Your spending power today and also in the future is one of the primary determinants of your quality of life as well as your happiness. However, if you are not careful, your nest egg will not be properly shielded against the risk of sequence of returns. Let’s take a closer look at this risk and explain how to shield your savings properly.
Sequence of Returns Risk
Sequence of returns risk or SOR for short, is a reference to a down market that occurs near the time of retirement. If the market were to dip right around when you planned on retiring, your spending power in retirement would decline. In other words, you are at the mercy of the market, timing and macroeconomic factors. The worst-case scenario is a significant financial loss due to a market downturn immediately after retiring as there is no longer an opportunity to make up the difference by extending your career. However, you have the power to manage SOR.
Implement a Buffer
Those who are attempting to guard against the risk of SOR have several options. The right option for you hinges on your unique asset allocation, appetite for risk, wealth level and other nuanced factors. SOR risk can be mitigated by determining exactly how much money is necessary in retirement to pay for essentials ranging from healthcare costs to insurance, utilities, food, the monthly mortgage payment, etc. then developing a portfolio consisting of sources of guaranteed income. Examples of such guaranteed income include annuities, Social Security payments, pensions and fixed income assets.
The aim is for these sources of fixed income to cover daily expenses so the market’s fluctuations do not force you to go back to work after retiring. Though there is always the potential to pick up contract work or downsizing, prudent planning is designed to prevent such undesired outcomes. If you aren’t a fan of the strategy detailed above you can shield your money by holding a cash position that equates to half a year or a year of living expenses, relying on this cushion when the market dips and building it back when the pendulum swings the other way.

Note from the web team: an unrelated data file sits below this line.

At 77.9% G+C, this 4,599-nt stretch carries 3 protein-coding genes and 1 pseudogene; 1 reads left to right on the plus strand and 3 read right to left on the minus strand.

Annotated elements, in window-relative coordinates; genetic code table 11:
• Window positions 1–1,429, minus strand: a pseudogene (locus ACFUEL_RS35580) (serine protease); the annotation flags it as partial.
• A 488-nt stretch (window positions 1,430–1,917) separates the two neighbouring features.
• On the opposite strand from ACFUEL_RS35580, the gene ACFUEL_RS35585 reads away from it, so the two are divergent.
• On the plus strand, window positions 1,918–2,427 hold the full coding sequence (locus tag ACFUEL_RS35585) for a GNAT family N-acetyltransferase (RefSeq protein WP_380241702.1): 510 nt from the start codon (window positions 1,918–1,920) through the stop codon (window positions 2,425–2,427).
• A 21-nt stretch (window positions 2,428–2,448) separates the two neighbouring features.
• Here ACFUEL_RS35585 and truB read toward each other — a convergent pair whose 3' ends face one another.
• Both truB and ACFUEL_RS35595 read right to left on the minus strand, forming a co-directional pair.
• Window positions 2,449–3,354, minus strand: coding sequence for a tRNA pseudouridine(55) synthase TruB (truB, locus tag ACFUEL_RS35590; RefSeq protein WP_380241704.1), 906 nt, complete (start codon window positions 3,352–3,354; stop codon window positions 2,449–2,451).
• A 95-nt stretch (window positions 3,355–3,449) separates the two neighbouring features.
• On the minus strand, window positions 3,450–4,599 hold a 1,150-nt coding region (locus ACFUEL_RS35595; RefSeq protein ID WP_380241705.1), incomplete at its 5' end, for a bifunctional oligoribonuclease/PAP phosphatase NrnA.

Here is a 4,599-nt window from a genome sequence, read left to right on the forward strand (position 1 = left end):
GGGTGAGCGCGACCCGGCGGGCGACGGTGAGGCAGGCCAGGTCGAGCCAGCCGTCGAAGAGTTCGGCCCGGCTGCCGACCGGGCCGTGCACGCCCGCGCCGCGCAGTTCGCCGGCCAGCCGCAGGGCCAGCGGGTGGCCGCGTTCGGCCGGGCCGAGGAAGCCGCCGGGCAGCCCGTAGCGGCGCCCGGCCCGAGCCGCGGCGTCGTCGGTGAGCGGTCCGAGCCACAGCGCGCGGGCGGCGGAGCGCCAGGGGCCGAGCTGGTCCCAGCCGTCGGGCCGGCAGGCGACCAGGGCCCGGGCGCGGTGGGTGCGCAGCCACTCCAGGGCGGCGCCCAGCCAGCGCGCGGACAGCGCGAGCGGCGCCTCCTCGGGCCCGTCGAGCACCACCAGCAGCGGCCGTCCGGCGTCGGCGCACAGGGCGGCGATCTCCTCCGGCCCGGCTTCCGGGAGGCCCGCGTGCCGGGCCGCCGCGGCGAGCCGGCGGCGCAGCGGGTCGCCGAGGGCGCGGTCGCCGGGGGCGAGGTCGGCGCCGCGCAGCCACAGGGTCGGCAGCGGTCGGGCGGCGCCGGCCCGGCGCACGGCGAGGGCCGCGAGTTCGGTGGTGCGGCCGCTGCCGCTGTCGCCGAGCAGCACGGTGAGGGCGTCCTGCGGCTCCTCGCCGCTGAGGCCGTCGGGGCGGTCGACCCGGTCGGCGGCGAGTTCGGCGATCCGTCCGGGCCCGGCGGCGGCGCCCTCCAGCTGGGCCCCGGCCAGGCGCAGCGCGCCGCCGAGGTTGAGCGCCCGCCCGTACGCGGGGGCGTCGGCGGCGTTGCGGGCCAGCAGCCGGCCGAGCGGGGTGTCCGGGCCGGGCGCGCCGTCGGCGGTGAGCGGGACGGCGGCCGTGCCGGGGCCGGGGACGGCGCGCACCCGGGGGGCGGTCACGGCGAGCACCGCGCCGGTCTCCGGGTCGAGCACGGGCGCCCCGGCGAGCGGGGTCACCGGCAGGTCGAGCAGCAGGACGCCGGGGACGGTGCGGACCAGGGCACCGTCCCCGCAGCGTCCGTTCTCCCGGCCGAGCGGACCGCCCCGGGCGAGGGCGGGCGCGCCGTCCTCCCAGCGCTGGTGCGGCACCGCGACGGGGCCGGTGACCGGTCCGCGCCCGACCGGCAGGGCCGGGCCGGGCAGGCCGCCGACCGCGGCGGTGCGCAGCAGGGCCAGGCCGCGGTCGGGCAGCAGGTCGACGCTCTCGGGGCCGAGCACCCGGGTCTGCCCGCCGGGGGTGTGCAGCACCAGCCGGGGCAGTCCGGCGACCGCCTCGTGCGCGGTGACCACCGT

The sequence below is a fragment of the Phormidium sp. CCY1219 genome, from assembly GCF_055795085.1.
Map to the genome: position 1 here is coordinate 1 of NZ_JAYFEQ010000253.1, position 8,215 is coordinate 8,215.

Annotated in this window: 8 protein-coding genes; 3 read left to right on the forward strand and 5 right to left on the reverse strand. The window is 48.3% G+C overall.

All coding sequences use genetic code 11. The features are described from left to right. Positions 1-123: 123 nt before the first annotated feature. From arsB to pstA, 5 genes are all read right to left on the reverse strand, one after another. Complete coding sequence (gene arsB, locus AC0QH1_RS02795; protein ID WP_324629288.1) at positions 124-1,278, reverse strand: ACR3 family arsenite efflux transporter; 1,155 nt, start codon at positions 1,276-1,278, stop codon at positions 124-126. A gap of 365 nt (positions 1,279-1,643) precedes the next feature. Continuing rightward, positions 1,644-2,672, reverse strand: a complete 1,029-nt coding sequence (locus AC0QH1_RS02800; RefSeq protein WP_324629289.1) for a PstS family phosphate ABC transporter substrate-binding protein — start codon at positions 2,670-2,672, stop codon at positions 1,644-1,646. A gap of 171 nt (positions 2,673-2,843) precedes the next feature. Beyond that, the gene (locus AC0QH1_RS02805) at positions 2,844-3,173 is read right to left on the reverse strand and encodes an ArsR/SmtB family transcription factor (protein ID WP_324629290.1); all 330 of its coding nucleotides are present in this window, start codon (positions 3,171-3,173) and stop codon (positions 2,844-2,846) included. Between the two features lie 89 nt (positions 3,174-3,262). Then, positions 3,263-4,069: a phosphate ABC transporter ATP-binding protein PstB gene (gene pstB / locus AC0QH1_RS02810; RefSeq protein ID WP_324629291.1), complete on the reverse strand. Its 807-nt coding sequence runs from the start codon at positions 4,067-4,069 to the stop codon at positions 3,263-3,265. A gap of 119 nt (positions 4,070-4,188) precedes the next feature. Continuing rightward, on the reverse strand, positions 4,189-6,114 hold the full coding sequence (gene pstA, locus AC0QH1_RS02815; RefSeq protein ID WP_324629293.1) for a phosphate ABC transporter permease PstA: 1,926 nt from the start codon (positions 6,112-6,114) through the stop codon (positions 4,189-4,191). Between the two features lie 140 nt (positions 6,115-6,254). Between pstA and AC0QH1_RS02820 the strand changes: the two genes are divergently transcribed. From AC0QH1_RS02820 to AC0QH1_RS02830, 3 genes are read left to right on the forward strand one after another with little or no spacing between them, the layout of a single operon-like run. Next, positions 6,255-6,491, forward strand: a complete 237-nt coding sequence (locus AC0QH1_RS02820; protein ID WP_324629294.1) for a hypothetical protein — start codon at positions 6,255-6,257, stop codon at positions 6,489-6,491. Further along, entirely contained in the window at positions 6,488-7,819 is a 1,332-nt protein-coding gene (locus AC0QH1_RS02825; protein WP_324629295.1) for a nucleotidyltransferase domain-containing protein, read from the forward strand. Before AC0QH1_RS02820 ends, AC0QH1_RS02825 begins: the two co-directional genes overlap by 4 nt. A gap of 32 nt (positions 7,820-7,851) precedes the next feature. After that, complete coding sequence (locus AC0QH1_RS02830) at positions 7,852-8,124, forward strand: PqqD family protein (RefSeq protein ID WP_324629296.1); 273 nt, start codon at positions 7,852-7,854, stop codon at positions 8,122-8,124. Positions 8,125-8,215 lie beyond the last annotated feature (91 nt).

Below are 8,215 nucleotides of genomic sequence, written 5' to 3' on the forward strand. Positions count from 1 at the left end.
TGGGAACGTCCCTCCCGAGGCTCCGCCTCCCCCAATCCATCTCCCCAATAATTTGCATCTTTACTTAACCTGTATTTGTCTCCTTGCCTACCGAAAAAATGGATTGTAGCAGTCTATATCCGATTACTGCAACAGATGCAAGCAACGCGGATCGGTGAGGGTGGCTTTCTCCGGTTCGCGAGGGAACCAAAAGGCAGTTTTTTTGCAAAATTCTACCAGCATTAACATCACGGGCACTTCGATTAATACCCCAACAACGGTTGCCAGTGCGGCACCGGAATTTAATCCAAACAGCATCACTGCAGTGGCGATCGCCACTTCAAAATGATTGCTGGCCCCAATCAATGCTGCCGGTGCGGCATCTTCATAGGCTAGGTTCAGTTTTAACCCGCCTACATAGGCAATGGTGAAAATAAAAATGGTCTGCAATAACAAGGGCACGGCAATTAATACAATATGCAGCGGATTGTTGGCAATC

Flexibility is the Name of the Game
Most retirees assume they will be able to use a specific percentage of their savings and investments, gradually increasing the amount to offset inflation. Such a strategy usually proves prudent as long as unexpected hurdles do not arise. History has shown this approach makes it that much easier to generate a steady flow of income while amassing that many more assets. However, there is the potential for the unexpected to occur.
If the market does not perform as expected or if your desires/needs are not aligned with your budget, your planned withdrawals might not work out as anticipated. You can avoid such an unenviable outcome by being flexible. Be open to the idea of altering your withdrawal plan every couple years to keep pace with the market and other factors.
Continue to Adjust as Necessary
Adapt to the changing economy and stock market as required in the years ahead and you will find your retirement proves that much more enjoyable. Though you cannot account for every hypothetical scenario, you are empowered to pivot, making the necessary alterations to your withdrawal strategy.
Any opinions are those of Paramount Wealth Management and not necessarily those of RJFS or Raymond James. Any information is not a complete summary or statement of all available data necessary for making an investment decision and does not constitute a recommendation. Investing involves risk and you may incur a profit or loss regardless of strategy selected. Investments mentioned may not be suitable for all investors. Guarantees are based on the paying ability of the issuer.